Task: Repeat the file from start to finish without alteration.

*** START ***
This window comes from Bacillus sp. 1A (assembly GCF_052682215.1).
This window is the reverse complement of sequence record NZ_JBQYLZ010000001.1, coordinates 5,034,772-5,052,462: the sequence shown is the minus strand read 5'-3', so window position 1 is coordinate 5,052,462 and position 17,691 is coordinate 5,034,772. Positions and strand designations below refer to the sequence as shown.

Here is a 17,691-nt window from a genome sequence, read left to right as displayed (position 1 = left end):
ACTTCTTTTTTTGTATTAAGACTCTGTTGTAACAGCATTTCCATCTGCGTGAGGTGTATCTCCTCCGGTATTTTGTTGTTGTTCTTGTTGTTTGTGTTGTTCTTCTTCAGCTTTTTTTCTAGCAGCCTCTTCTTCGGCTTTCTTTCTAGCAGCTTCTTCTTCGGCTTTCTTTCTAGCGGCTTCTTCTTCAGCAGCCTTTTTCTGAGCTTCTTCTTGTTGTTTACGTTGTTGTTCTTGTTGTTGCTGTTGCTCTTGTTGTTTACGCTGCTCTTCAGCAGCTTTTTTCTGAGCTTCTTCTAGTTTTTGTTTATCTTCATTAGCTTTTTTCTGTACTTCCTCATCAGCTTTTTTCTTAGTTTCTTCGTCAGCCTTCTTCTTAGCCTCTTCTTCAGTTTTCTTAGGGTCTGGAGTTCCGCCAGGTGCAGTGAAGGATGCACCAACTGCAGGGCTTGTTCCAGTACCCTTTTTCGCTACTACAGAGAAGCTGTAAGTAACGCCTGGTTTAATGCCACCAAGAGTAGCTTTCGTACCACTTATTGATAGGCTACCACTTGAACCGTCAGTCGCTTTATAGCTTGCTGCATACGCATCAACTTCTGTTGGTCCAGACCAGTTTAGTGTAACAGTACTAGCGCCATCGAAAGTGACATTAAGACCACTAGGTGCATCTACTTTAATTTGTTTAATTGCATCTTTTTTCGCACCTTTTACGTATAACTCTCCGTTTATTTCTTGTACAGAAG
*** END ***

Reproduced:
This window comes from Bacillus sp. 1A (assembly GCF_052682215.1).
This window is the reverse complement of sequence record NZ_JBQYLZ010000001.1, coordinates 5,034,772-5,052,462: the sequence shown is the minus strand read 5'-3', so window position 1 is coordinate 5,052,462 and position 17,691 is coordinate 5,034,772. Positions and strand designations below refer to the sequence as shown.

Here is a 17,691-nt window from a genome sequence, read left to right as displayed (position 1 = left end):
ACTTCTTTTTTTGTATTAAGACTCTGTTGTAACAGCATTTCCATCTGCGTGAGGTGTATCTCCTCCGGTATTTTGTTGTTGTTCTTGTTGTTTGTGTTGTTCTTCTTCAGCTTTTTTTCTAGCAGCCTCTTCTTCGGCTTTCTTTCTAGCAGCTTCTTCTTCGGCTTTCTTTCTAGCGGCTTCTTCTTCAGCAGCCTTTTTCTGAGCTTCTTCTTGTTGTTTACGTTGTTGTTCTTGTTGTTGCTGTTGCTCTTGTTGTTTACGCTGCTCTTCAGCAGCTTTTTTCTGAGCTTCTTCTAGTTTTTGTTTATCTTCATTAGCTTTTTTCTGTACTTCCTCATCAGCTTTTTTCTTAGTTTCTTCGTCAGCCTTCTTCTTAGCCTCTTCTTCAGTTTTCTTAGGGTCTGGAGTTCCGCCAGGTGCAGTGAAGGATGCACCAACTGCAGGGCTTGTTCCAGTACCCTTTTTCGCTACTACAGAGAAGCTGTAAGTAACGCCTGGTTTAATGCCACCAAGAGTAGCTTTCGTACCACTTATTGATAGGCTACCACTTGAACCGTCAGTCGCTTTATAGCTTGCTGCATACGCATCAACTTCTGTTGGTCCAGACCAGTTTAGTGTAACAGTACTAGCGCCATCGAAAGTGACATTAAGACCACTAGGTGCATCTACTTTAATTTGTTTAATTGCATCTTTTTTCGCACCTTTTACGTATAACTCTCCGTTTATTTCTTGTACAGAAG